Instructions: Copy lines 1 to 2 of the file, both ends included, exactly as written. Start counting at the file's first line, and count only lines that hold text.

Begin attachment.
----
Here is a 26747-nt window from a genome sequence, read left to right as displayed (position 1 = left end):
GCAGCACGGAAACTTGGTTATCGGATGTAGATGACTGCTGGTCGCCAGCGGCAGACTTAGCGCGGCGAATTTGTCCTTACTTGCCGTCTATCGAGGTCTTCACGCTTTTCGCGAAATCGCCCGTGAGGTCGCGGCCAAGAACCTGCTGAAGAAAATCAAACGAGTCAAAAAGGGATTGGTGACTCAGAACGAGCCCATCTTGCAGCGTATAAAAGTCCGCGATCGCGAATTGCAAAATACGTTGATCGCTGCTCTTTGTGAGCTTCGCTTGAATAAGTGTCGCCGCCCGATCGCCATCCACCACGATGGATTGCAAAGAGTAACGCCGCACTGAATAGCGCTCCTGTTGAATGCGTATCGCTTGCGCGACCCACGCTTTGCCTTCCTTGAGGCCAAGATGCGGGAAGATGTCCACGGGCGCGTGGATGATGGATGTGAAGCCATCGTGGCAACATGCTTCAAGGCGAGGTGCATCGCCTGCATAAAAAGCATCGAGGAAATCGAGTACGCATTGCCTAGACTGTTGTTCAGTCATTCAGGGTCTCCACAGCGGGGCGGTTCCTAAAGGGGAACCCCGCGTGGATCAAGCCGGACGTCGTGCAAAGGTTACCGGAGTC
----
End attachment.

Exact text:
Here is a 26747-nt window from a genome sequence, read left to right as displayed (position 1 = left end):
GCAGCACGGAAACTTGGTTATCGGATGTAGATGACTGCTGGTCGCCAGCGGCAGACTTAGCGCGGCGAATTTGTCCTTACTTGCCGTCTATCGAGGTCTTCACGCTTTTCGCGAAATCGCCCGTGAGGTCGCGGCCAAGAACCTGCTGAAGAAAATCAAACGAGTCAAAAAGGGATTGGTGACTCAGAACGAGCCCATCTTGCAGCGTATAAAAGTCCGCGATCGCGAATTGCAAAATACGTTGATCGCTGCTCTTTGTGAGCTTCGCTTGAATAAGTGTCGCCGCCCGATCGCCATCCACCACGATGGATTGCAAAGAGTAACGCCGCACTGAATAGCGCTCCTGTTGAATGCGTATCGCTTGCGCGACCCACGCTTTGCCTTCCTTGAGGCCAAGATGCGGGAAGATGTCCACGGGCGCGTGGATGATGGATGTGAAGCCATCGTGGCAACATGCTTCAAGGCGAGGTGCATCGCCTGCATAAAAAGCATCGAGGAAATCGAGTACGCATTGCCTAGACTGTTGTTCAGTCATTCAGGGTCTCCACAGCGGGGCGGTTCCTAAAGGGGAACCCCGCGTGGATCAAGCCGGACGTCGTGCAAAGGTTACCGGAGTC